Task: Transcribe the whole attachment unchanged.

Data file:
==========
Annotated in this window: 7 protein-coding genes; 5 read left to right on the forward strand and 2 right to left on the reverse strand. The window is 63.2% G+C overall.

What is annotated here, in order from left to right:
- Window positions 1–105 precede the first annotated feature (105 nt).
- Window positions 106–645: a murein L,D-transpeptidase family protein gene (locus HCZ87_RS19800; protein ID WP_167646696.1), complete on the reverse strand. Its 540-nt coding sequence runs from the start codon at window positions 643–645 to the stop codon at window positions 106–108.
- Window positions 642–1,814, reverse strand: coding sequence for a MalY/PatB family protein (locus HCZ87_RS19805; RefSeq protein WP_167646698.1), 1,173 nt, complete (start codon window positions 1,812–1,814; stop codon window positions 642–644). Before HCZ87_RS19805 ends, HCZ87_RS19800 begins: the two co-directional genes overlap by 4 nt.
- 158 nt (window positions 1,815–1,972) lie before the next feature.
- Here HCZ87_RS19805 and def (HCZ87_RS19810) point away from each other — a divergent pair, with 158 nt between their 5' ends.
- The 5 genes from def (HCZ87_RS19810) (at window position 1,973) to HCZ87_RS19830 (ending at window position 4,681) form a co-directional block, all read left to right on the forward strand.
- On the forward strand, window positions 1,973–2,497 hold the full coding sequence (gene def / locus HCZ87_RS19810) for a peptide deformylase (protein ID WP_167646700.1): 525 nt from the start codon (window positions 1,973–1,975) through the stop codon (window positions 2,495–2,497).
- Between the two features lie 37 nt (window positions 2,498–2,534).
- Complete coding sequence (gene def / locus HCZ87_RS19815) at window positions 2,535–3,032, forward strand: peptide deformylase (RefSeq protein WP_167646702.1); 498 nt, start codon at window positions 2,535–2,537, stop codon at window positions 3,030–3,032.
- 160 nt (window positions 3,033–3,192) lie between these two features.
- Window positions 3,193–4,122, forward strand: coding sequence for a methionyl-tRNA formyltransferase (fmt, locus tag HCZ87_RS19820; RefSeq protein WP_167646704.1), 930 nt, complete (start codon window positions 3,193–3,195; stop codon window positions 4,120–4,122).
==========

Annotated in this window: 7 protein-coding genes; 5 read left to right on the forward strand and 2 right to left on the reverse strand. The window is 63.2% G+C overall.

What is annotated here, in order from left to right:
- Window positions 1–105 precede the first annotated feature (105 nt).
- Window positions 106–645: a murein L,D-transpeptidase family protein gene (locus HCZ87_RS19800; protein ID WP_167646696.1), complete on the reverse strand. Its 540-nt coding sequence runs from the start codon at window positions 643–645 to the stop codon at window positions 106–108.
- Window positions 642–1,814, reverse strand: coding sequence for a MalY/PatB family protein (locus HCZ87_RS19805; RefSeq protein WP_167646698.1), 1,173 nt, complete (start codon window positions 1,812–1,814; stop codon window positions 642–644). Before HCZ87_RS19805 ends, HCZ87_RS19800 begins: the two co-directional genes overlap by 4 nt.
- 158 nt (window positions 1,815–1,972) lie before the next feature.
- Here HCZ87_RS19805 and def (HCZ87_RS19810) point away from each other — a divergent pair, with 158 nt between their 5' ends.
- The 5 genes from def (HCZ87_RS19810) (at window position 1,973) to HCZ87_RS19830 (ending at window position 4,681) form a co-directional block, all read left to right on the forward strand.
- On the forward strand, window positions 1,973–2,497 hold the full coding sequence (gene def / locus HCZ87_RS19810) for a peptide deformylase (protein ID WP_167646700.1): 525 nt from the start codon (window positions 1,973–1,975) through the stop codon (window positions 2,495–2,497).
- Between the two features lie 37 nt (window positions 2,498–2,534).
- Complete coding sequence (gene def / locus HCZ87_RS19815) at window positions 2,535–3,032, forward strand: peptide deformylase (RefSeq protein WP_167646702.1); 498 nt, start codon at window positions 2,535–2,537, stop codon at window positions 3,030–3,032.
- 160 nt (window positions 3,033–3,192) lie between these two features.
- Window positions 3,193–4,122, forward strand: coding sequence for a methionyl-tRNA formyltransferase (fmt, locus tag HCZ87_RS19820; RefSeq protein WP_167646704.1), 930 nt, complete (start codon window positions 3,193–3,195; stop codon window positions 4,120–4,122).